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Biochim Biophys Acta. 1995 Dec 6;1253(2):136-40.

Clinical isolates of HIV-1 contain few pre-existing proteinase inhibitor resistance-conferring mutations.

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Division of Hematology/Oncology, Deaconess Hospital, Harvard Medical School, Boston, MA 02215, USA.


Proteinase inhibitors are an important new class of antiviral agents for AIDS, however, in vitro experiments have identified proteinase mutations that confer resistance to several different families of the inhibitors. This study was undertaken to determine if these resistance-conferring amino-acid substitutions occur in HIV strains before the application of selective pressure. We determined the nucleic acid sequence of the proteinase gene from the 23 clinical isolates of HIV-1 and three laboratory-adapted strains using a method that detects the majority species present in viral populations. Analysis of minor subpopulations will require alternative strategies. The clinical isolates studied contained an average of 3 (range 1-8) amino-acid substitutions as compared to the prototypical BH10 sequence. We did not detect substitutions characteristic of reported highly proteinase-resistant strains. These results suggest significant variation occurs in the HIV-1 proteinase gene but pre-existing highly proteinase-resistant strains are uncommon.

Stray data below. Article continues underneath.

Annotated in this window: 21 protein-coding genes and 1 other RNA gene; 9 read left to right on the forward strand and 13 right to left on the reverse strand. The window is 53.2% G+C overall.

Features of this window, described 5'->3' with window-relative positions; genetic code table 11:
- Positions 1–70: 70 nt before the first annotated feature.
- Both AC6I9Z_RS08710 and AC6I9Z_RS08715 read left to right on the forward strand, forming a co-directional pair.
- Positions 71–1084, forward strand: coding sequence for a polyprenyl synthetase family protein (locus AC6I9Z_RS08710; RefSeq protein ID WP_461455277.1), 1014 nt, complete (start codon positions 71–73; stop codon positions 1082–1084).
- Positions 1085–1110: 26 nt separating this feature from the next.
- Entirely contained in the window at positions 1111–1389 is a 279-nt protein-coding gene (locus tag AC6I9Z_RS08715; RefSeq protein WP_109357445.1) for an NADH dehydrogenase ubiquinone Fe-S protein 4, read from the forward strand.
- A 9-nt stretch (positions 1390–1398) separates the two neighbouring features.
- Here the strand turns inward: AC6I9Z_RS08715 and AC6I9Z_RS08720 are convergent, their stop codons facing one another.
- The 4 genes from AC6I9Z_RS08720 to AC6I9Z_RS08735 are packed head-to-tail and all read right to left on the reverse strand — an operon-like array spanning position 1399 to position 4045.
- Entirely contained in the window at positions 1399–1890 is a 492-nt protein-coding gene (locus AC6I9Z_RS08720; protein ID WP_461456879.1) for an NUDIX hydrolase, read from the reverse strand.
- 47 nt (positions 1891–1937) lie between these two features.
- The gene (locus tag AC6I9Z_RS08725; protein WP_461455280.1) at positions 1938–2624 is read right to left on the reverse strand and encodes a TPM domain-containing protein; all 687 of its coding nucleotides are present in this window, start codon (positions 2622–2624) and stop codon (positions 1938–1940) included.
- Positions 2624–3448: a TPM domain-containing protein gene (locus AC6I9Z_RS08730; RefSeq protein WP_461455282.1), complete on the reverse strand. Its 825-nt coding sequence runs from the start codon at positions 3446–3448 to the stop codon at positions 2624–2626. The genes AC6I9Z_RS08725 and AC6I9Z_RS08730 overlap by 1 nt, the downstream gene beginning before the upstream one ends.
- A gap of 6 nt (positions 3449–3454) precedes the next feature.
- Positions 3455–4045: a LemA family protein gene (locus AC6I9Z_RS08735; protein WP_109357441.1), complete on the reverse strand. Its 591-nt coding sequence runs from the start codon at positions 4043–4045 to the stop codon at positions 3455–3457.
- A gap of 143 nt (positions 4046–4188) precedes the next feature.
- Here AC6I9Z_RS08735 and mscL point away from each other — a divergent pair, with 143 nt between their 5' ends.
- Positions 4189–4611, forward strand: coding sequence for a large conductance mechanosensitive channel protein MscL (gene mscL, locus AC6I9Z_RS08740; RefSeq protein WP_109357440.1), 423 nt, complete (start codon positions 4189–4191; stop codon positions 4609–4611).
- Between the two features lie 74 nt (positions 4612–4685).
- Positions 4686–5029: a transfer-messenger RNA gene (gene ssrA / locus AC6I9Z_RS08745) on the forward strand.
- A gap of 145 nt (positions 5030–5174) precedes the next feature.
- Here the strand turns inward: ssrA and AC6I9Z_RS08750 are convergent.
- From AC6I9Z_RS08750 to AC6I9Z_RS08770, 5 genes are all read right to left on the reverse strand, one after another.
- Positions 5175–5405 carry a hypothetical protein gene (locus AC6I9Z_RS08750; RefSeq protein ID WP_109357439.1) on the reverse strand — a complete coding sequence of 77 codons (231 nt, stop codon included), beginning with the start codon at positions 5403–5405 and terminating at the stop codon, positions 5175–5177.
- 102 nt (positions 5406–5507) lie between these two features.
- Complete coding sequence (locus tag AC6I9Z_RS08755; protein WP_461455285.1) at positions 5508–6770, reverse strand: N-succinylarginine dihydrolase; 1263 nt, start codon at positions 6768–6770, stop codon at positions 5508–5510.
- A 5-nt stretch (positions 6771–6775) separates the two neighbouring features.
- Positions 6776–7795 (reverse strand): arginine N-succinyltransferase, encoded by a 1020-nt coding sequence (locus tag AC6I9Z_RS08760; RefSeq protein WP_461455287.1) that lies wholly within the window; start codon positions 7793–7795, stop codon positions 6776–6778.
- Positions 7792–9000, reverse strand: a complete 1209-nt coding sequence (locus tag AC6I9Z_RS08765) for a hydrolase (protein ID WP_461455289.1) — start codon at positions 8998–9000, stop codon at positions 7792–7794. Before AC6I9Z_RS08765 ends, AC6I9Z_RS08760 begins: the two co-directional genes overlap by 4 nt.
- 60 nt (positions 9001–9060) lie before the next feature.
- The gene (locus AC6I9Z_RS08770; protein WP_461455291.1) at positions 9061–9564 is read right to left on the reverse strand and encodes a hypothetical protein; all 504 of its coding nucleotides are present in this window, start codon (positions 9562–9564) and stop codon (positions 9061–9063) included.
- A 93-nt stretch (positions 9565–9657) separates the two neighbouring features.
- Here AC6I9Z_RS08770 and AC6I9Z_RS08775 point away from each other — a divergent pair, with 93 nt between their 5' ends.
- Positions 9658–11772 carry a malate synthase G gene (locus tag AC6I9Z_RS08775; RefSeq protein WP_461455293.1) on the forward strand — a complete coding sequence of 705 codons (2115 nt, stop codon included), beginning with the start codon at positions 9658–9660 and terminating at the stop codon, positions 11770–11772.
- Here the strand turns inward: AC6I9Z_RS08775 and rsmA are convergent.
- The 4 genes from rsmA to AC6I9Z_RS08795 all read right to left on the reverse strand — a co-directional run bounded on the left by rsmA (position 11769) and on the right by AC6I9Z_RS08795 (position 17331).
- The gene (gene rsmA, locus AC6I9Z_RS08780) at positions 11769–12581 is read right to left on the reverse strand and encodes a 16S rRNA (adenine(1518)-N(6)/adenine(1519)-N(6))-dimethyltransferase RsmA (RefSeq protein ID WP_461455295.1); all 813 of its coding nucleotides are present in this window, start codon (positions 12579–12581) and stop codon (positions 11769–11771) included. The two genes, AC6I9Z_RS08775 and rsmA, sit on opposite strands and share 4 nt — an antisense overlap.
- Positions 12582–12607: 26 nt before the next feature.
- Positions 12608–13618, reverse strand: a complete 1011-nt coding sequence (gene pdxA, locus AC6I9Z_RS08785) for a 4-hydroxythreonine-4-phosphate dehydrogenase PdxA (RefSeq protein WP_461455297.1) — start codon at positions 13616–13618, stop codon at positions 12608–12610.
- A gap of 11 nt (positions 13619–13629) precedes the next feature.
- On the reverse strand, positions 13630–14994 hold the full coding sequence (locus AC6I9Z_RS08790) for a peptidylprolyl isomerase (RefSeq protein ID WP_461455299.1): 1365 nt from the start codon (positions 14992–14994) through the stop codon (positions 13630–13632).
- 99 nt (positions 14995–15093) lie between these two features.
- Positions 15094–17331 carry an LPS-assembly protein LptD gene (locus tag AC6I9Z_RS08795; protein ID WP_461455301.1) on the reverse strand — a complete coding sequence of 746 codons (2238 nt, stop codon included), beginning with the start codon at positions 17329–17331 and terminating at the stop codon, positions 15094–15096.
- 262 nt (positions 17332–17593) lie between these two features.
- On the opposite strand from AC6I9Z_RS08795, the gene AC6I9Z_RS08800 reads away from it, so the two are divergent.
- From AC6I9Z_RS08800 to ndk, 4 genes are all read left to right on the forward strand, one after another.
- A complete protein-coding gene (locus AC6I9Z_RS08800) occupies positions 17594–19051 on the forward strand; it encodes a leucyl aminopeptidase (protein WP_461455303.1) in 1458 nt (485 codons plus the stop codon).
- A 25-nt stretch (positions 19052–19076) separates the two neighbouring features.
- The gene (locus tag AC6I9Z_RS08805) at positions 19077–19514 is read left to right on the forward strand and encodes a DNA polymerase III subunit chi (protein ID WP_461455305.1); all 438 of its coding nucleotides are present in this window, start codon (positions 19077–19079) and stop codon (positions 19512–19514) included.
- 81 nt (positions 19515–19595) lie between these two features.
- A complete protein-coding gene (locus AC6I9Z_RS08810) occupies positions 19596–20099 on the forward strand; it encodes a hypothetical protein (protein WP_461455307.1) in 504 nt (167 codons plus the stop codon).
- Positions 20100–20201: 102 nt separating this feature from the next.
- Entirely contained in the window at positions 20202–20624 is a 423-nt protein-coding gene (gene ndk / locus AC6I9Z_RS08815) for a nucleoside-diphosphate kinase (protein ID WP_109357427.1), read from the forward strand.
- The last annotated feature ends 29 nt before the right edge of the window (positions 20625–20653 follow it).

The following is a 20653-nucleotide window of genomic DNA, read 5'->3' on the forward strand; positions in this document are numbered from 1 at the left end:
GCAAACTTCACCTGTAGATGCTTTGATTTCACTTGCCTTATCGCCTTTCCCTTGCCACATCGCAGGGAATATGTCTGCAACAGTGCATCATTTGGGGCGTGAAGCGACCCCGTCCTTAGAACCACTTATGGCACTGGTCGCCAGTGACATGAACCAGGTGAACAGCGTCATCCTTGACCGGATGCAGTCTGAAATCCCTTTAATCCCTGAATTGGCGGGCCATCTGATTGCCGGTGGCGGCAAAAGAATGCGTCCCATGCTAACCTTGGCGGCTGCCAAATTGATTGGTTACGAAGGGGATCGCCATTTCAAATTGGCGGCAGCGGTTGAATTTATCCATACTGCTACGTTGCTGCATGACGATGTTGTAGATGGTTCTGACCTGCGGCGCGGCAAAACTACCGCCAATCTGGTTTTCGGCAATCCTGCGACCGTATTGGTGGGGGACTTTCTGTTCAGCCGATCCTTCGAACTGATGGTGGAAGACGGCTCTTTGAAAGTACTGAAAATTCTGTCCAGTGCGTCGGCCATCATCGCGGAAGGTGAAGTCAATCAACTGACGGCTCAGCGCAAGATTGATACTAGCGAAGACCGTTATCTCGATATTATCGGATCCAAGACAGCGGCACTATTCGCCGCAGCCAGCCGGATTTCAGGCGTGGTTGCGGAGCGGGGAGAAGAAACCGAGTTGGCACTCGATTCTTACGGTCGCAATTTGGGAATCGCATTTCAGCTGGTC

[Indexed for MEDLINE]

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